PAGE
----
Every NFL season, Bobbie Shay Lee sees a battle of pink vs. purple. In October, the National Football League turns pink. Players wear pink gloves and pink cleats, honoring the pink ribbon that symbolizes Breast Cancer Awareness Month. But October is also Domestic Violence Awareness Month. Its symbol is the purple ribbon. Lee is a former Tampa Bay Buccaneers cheerleader and domestic violence advocate who was diagnosed with breast cancer 16 years ago. She believes that the women's cause that the NFL chooses to support is telling. "Both of the issues share the same awareness month," she said. "Yet I've seen nothing to show support or awareness of the domestic violence community. "We're right back on the pink bandwagon."
Every October, the NFL joins with the American Cancer Society to spread the message that women need regular breast cancer screenings. But this year's campaign coincides with outrage over the league's handling of violence against women.
Now some wonder whether the NFL's issues with domestic violence by its players will cause women to take issue with the NFL.
That's a big concern for a league that makes billions in part because of 57 million women who watched the NFL in 2013. The league's problems could also affect the ACS' message.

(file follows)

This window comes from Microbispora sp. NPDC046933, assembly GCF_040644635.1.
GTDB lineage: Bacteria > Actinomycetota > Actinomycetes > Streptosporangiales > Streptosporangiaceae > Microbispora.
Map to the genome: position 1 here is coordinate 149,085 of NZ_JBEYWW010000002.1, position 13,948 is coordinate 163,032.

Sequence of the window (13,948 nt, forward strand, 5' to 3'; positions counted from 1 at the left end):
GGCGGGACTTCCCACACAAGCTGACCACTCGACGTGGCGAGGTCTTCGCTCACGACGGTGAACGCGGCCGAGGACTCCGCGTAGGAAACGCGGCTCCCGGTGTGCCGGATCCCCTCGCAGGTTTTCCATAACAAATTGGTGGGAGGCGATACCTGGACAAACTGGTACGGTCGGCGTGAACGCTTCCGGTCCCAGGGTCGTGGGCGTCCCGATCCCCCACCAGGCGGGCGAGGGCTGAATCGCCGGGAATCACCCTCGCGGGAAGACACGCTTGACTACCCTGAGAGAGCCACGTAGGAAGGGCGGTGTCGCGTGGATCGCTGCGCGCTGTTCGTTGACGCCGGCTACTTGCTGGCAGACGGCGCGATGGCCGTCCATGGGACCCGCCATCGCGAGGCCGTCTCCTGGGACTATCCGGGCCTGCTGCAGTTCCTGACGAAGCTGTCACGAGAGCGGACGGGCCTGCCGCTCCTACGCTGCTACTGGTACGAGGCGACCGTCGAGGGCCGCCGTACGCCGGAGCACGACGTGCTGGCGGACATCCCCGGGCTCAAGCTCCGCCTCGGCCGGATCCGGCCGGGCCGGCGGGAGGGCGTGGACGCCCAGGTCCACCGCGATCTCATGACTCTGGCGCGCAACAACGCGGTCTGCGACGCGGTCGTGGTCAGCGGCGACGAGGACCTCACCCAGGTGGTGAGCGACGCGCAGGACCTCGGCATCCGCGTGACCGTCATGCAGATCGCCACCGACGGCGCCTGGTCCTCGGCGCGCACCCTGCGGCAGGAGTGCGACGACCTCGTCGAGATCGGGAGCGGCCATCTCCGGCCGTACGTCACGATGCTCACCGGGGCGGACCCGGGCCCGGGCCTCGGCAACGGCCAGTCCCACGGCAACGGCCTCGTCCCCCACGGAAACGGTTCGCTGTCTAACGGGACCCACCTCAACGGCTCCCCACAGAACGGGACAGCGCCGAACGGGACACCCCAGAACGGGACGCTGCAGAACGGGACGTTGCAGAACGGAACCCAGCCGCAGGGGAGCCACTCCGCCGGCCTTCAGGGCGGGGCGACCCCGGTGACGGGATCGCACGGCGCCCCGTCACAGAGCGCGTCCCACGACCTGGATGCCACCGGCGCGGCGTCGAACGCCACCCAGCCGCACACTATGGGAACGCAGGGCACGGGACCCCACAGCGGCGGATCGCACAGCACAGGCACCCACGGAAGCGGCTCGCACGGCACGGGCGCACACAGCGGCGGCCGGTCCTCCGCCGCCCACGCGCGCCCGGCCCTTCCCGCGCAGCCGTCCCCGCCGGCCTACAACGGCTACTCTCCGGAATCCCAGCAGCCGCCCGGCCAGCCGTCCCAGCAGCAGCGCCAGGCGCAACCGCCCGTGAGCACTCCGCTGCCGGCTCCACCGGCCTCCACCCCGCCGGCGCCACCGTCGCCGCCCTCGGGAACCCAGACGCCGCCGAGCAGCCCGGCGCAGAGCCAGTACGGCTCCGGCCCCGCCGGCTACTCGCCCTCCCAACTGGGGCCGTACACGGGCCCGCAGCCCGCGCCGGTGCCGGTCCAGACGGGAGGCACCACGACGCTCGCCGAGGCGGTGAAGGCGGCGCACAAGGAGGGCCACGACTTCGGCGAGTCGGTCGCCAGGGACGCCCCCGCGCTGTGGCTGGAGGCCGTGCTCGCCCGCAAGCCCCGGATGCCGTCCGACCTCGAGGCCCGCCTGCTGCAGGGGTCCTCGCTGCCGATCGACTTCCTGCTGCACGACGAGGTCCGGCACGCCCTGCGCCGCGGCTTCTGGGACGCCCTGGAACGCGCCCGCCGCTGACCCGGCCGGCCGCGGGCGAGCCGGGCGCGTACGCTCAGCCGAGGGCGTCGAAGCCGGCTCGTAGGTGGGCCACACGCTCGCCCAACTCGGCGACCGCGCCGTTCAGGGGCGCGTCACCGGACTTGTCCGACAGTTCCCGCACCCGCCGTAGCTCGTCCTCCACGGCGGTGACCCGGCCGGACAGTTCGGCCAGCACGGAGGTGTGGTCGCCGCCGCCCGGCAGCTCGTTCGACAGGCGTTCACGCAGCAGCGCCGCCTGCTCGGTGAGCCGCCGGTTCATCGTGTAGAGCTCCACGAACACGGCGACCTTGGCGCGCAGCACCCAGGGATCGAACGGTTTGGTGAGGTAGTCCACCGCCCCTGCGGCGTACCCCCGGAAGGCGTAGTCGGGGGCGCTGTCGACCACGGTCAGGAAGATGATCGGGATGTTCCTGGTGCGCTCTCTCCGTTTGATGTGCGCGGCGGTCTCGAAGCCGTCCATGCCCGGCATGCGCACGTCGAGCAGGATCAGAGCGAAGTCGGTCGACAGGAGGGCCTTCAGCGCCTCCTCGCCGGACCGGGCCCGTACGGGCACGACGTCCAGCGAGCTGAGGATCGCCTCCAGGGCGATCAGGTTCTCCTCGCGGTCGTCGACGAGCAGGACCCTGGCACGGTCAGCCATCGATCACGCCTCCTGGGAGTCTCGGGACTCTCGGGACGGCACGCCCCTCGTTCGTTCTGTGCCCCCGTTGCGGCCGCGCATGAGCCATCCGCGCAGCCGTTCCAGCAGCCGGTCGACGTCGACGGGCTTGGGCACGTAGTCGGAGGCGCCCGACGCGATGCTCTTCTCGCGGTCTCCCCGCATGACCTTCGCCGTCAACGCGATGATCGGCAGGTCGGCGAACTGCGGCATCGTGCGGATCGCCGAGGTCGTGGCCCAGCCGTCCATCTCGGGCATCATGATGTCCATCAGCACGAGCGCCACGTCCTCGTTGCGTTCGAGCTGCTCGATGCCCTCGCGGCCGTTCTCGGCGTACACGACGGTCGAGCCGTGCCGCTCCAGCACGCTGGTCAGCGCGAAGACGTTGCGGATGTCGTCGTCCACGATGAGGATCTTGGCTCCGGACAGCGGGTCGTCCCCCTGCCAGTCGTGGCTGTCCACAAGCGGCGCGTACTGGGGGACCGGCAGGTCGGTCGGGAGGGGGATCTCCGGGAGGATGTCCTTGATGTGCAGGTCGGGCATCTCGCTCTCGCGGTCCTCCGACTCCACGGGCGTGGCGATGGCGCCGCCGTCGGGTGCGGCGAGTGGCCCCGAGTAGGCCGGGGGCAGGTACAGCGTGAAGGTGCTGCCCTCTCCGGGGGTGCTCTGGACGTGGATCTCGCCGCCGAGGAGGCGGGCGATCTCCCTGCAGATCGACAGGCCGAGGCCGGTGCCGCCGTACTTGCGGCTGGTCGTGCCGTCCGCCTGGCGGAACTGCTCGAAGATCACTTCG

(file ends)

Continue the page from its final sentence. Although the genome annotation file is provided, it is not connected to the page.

"You can't say we're really trying to help with breast cancer awareness and toss domestic violence under the rug," said sociology professor Adrienne Trier-Bieniek of Valencia College.
ACS spokeswoman Tara Peters said that the NFL's failures on one issue should not detract from the good the league does for another.
"This is not an either-or proposition," she said. "These are both serious and important issues for women and families, and there's room for people to care about both."
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The NFL started the Crucial Catch campaign in 2009 to emphasize regular mammograms and clinical breast exams. The ACS estimated that 232,670 new cases of breast cancer will be diagnosed in 2014 and 40,000 women will die of the disease.
In five years, the league has also raised $7 million for the ACS by selling pink NFL merchandise and auctioning off game-worn apparel.
The NFL donates all its royalties from pink merchandise to the ACS (retailers and manufacturers still get their share). The ACS has used that money to pay for breast cancer screenings for more than 20,000 women who might not have access to regular health care. The campaign is not meant, however, to raise money for breast cancer research.
The ACS said the NFL helps spread its message to half the country, or about 150 million Americans.
But this year, female fans must reconcile the NFL's public concern for their health with how the league handled the case of former Baltimore Ravens running back Ray Rice.
NFL commissioner Roger Goodell has been criticized for his response to a video of Rice attacking his wife inside a casino elevator that was made public.
At first, Goodell suspended Rice for two games. But after the video spread, the Ravens cut Rice and the commissioner suspended him indefinitely.
Now the league is investigating its own handling of the Rice case. The cases of other players implicated in domestic violence cases is also being scrutinized.